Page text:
The historical Anning made important discoveries that men took credit for, as the film notes in a deft opening sequence, when the skull of an ichthyosaur is put on view in the British Museum. On the display label a male buyer is given credit for its donation, replacing the notation that Mary Anning discovered it. The film picks up with Mary eking out a living with a shop where she sells souvenir fossils to tourists. Winslet makes her stern and brittle but immensely sympathetic, accustomed to disappointment and expecting little more than survival. The contained, potent performance is one of Winslet’s best.
Roderick Murchison (James McArdle), a would-be paleontologist hoping to learn from Mary, arrives with his delicately pretty wife in tow. Charlotte is taciturn for a different reason to Mary’s. We discover through a brief conversation that they have lost a child. “I want my bright, funny, clever wife back,” Roderick complains, signalling the patriarchal privilege and authority that the film never presents heavy-handedly. He pays Mary to look after Charlotte and take her fossil hunting while he is gone. Lee draws the contrast between the brusque, defensive Mary and the sad, timid Charlotte too starkly at first. Charlotte wears ladylike gloves. Mary squats and pees on the beach. But he gets away with it because Winslet and Ronan give their characters hidden depths.
When Charlotte becomes ill and collapses in Mary’s shop, she moves into the cottage and their dance toward romance begins. In reality, Charlotte and Mary became lifelong friends. Lee acknowledges that there is no evidence hinting at a sexual relationship, but for his artistic purposes, those facts don’t matter. Mary and Charlotte not only stand in for women of their era. They are alive on screen as individuals confined by Charlotte’s marriage, by the mores of society, and by their own confusion and reticence.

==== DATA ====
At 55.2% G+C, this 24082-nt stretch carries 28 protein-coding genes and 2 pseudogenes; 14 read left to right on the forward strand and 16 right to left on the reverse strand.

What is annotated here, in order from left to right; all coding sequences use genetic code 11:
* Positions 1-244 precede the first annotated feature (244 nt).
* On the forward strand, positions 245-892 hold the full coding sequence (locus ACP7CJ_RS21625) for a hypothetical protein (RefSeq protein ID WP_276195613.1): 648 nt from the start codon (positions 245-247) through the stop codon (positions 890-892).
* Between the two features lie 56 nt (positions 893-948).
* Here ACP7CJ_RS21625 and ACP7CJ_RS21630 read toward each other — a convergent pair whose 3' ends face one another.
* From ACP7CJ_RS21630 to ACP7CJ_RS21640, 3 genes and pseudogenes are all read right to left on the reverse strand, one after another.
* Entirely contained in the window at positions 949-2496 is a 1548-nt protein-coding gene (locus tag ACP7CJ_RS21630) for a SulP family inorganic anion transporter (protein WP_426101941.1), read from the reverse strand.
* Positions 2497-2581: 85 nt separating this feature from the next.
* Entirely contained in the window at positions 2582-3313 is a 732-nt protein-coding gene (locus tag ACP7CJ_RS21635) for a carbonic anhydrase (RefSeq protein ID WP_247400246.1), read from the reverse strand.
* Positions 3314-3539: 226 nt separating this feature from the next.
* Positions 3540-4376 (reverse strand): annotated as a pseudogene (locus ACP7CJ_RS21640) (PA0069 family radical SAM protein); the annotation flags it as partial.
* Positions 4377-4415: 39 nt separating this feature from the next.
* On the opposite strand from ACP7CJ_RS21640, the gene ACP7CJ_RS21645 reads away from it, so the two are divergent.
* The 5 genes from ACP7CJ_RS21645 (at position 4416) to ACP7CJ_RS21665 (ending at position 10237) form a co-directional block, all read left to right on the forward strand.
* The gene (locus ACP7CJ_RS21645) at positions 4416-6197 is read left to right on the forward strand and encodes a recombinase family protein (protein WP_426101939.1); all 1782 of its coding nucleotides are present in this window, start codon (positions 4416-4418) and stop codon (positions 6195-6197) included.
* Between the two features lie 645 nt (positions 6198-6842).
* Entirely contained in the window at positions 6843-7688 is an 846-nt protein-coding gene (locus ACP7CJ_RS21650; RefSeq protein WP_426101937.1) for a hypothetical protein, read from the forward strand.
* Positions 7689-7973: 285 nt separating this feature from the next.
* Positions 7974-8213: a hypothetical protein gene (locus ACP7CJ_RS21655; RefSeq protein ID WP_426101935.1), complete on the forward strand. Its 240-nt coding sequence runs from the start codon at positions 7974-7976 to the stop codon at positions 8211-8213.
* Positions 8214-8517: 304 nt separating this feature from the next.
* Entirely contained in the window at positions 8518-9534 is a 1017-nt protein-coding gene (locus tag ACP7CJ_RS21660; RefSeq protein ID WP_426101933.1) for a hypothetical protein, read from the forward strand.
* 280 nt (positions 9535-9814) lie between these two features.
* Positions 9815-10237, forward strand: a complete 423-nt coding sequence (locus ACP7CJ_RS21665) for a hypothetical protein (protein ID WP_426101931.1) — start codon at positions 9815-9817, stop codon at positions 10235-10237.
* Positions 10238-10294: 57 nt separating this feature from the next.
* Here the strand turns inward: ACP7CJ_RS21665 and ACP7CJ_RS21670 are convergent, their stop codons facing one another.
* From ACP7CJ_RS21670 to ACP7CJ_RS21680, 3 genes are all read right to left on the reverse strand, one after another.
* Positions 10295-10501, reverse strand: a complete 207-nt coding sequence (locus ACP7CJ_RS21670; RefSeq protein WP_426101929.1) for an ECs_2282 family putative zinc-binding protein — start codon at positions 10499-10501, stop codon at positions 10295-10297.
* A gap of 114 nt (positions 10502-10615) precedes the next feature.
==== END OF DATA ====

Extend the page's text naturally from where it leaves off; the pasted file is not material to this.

At times the dialogue is minimal, but the camera captures revealing glances and reactions. When Mary needs salve for the ill Charlotte, she must buy it from Elizabeth Philpot, played by the perfectly cast Fiona Shaw. One longing gaze from Shaw tells us that something intense has happened between Elizabeth and Mary. Winslet’s guarded posture and downcast eyes tell us that it ended badly. That is all we know or need to know at that point, as the film builds its intrigue.
We know, of course, where the relationship between Mary and Charlotte is headed, but not how. With some counterintuitive moves, Lee keeps us guessing about who will make the first tentative advance. A couple of explicit sex scenes leave no doubt about the overpowering, long-thwarted physical attraction between them. But the film gives equal emphasis to how the women change, as Charlotte comes to life and Mary drops her protective shell.
One of Lee’s brilliant choices is to refuse to put a soppy romantic gloss on the affair. He suggests instead that passion can blind lovers to a true understanding of each other as easily as it can open their eyes. Another smart choice was casting the affecting Gemma Jones as Mary’s mother, whose own heart-wrenching story plays out gently. It doesn’t spoil the ending to say that the final image returns to Mary’s discovery in the British Museum, where she and Charlotte look at each other from opposite sides of the glass display case. It is a quiet scene as lovely and as brutally honest as the rest of Ammonite.
Love film and TV? Join BBC Culture Film and TV Club on Facebook, a community for cinephiles all over the world.
And if you liked this story, sign up for the weekly bbc.com features newsletter, called The Essential List. A handpicked selection of stories from BBC Future, Culture, Worklife and Travel, delivered to your inbox every Friday.